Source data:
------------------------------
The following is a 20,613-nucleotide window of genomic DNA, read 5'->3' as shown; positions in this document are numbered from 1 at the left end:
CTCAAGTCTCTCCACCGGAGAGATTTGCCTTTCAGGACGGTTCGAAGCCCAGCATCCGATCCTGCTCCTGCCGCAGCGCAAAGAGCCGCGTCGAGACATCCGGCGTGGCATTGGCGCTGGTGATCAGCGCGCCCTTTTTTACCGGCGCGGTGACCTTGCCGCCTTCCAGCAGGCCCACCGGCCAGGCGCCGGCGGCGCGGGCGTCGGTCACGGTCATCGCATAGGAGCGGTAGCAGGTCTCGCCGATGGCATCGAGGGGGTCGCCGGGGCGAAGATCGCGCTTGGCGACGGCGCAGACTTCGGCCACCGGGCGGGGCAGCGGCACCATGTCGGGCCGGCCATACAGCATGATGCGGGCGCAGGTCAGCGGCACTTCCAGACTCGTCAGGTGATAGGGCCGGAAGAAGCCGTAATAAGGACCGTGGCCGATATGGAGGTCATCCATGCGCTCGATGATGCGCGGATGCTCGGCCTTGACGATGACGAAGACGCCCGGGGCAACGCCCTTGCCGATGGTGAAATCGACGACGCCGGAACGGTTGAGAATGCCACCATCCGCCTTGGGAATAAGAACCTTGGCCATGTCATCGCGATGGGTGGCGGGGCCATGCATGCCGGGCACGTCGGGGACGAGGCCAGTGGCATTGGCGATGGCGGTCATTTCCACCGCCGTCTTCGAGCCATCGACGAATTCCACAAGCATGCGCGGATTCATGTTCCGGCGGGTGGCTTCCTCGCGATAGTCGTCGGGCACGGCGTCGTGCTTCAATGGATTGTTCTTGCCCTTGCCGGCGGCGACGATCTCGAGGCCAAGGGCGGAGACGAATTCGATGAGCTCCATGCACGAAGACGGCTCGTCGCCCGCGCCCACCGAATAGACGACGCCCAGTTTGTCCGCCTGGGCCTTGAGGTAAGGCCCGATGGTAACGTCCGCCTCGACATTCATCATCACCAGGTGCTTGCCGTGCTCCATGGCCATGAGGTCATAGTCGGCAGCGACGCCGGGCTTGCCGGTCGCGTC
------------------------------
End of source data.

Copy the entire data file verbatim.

The following is a 20,613-nucleotide window of genomic DNA, read 5'->3' as shown; positions in this document are numbered from 1 at the left end:
CTCAAGTCTCTCCACCGGAGAGATTTGCCTTTCAGGACGGTTCGAAGCCCAGCATCCGATCCTGCTCCTGCCGCAGCGCAAAGAGCCGCGTCGAGACATCCGGCGTGGCATTGGCGCTGGTGATCAGCGCGCCCTTTTTTACCGGCGCGGTGACCTTGCCGCCTTCCAGCAGGCCCACCGGCCAGGCGCCGGCGGCGCGGGCGTCGGTCACGGTCATCGCATAGGAGCGGTAGCAGGTCTCGCCGATGGCATCGAGGGGGTCGCCGGGGCGAAGATCGCGCTTGGCGACGGCGCAGACTTCGGCCACCGGGCGGGGCAGCGGCACCATGTCGGGCCGGCCATACAGCATGATGCGGGCGCAGGTCAGCGGCACTTCCAGACTCGTCAGGTGATAGGGCCGGAAGAAGCCGTAATAAGGACCGTGGCCGATATGGAGGTCATCCATGCGCTCGATGATGCGCGGATGCTCGGCCTTGACGATGACGAAGACGCCCGGGGCAACGCCCTTGCCGATGGTGAAATCGACGACGCCGGAACGGTTGAGAATGCCACCATCCGCCTTGGGAATAAGAACCTTGGCCATGTCATCGCGATGGGTGGCGGGGCCATGCATGCCGGGCACGTCGGGGACGAGGCCAGTGGCATTGGCGATGGCGGTCATTTCCACCGCCGTCTTCGAGCCATCGACGAATTCCACAAGCATGCGCGGATTCATGTTCCGGCGGGTGGCTTCCTCGCGATAGTCGTCGGGCACGGCGTCGTGCTTCAATGGATTGTTCTTGCCCTTGCCGGCGGCGACGATCTCGAGGCCAAGGGCGGAGACGAATTCGATGAGCTCCATGCACGAAGACGGCTCGTCGCCCGCGCCCACCGAATAGACGACGCCCAGTTTGTCCGCCTGGGCCTTGAGGTAAGGCCCGATGGTAACGTCCGCCTCGACATTCATCATCACCAGGTGCTTGCCGTGCTCCATGGCCATGAGGTCATAGTCGGCAGCGACGCCGGGCTTGCCGGTCGCGTC